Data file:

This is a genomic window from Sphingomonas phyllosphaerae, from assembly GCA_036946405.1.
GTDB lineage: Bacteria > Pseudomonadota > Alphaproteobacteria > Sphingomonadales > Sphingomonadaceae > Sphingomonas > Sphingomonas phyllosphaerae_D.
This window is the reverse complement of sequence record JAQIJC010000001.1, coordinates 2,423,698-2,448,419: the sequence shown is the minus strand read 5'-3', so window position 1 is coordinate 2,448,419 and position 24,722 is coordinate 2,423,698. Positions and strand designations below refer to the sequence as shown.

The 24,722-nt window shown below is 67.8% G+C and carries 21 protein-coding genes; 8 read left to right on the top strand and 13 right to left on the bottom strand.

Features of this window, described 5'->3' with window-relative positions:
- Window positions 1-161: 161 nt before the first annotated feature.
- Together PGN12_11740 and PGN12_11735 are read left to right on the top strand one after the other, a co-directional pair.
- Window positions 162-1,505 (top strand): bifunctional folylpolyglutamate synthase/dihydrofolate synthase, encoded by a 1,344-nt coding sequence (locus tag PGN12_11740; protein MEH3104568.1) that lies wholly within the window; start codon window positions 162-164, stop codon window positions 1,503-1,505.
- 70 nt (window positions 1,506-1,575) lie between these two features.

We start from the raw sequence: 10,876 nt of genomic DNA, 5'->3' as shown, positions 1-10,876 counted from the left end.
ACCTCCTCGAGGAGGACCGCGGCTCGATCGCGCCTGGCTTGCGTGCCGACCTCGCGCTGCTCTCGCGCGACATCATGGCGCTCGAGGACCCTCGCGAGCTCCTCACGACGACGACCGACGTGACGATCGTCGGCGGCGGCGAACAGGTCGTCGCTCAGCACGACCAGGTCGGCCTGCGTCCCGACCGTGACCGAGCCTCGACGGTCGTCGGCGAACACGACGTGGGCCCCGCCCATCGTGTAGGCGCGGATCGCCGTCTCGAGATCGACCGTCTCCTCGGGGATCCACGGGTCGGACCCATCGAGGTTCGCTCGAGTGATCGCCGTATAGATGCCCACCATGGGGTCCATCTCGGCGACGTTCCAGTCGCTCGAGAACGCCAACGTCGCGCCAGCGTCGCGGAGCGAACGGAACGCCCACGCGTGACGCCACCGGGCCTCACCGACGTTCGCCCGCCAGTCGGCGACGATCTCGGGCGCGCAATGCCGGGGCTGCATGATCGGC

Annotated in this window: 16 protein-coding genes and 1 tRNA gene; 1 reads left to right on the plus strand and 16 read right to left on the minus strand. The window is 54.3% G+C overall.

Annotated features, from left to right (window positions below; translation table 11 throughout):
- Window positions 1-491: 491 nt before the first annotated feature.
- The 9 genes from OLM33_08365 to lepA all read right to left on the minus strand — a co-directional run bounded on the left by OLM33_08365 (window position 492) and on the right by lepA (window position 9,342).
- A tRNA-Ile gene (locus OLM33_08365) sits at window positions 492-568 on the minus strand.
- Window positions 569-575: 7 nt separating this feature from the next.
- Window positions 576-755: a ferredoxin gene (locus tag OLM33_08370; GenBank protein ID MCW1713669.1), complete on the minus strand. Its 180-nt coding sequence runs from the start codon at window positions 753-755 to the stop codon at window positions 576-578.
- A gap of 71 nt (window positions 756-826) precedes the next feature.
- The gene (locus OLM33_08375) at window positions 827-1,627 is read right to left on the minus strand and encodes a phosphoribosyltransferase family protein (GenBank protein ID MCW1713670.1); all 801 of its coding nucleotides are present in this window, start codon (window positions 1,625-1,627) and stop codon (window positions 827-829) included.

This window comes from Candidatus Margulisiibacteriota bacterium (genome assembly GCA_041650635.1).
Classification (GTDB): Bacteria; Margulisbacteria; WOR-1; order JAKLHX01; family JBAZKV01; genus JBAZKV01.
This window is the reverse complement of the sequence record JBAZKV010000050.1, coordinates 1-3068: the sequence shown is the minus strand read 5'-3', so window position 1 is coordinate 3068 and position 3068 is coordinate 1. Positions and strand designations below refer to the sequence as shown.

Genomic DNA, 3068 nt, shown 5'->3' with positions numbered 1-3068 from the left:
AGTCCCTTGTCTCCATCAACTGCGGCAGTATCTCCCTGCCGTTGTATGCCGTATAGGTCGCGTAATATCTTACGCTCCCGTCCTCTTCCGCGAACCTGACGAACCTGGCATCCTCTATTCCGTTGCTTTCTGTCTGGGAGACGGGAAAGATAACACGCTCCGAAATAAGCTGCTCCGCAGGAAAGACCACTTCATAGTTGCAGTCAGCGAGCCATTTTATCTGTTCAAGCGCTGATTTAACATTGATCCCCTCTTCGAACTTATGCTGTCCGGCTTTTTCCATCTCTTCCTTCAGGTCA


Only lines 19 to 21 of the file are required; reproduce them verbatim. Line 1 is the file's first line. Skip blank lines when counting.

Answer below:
- A gap of 71 nt (window positions 756-826) precedes the next feature.
- The gene (locus OLM33_08375) at window positions 827-1,627 is read right to left on the minus strand and encodes a phosphoribosyltransferase family protein (GenBank protein ID MCW1713670.1); all 801 of its coding nucleotides are present in this window, start codon (window positions 1,625-1,627) and stop codon (window positions 827-829) included.

This window comes from Candidatus Margulisiibacteriota bacterium (genome assembly GCA_041650635.1).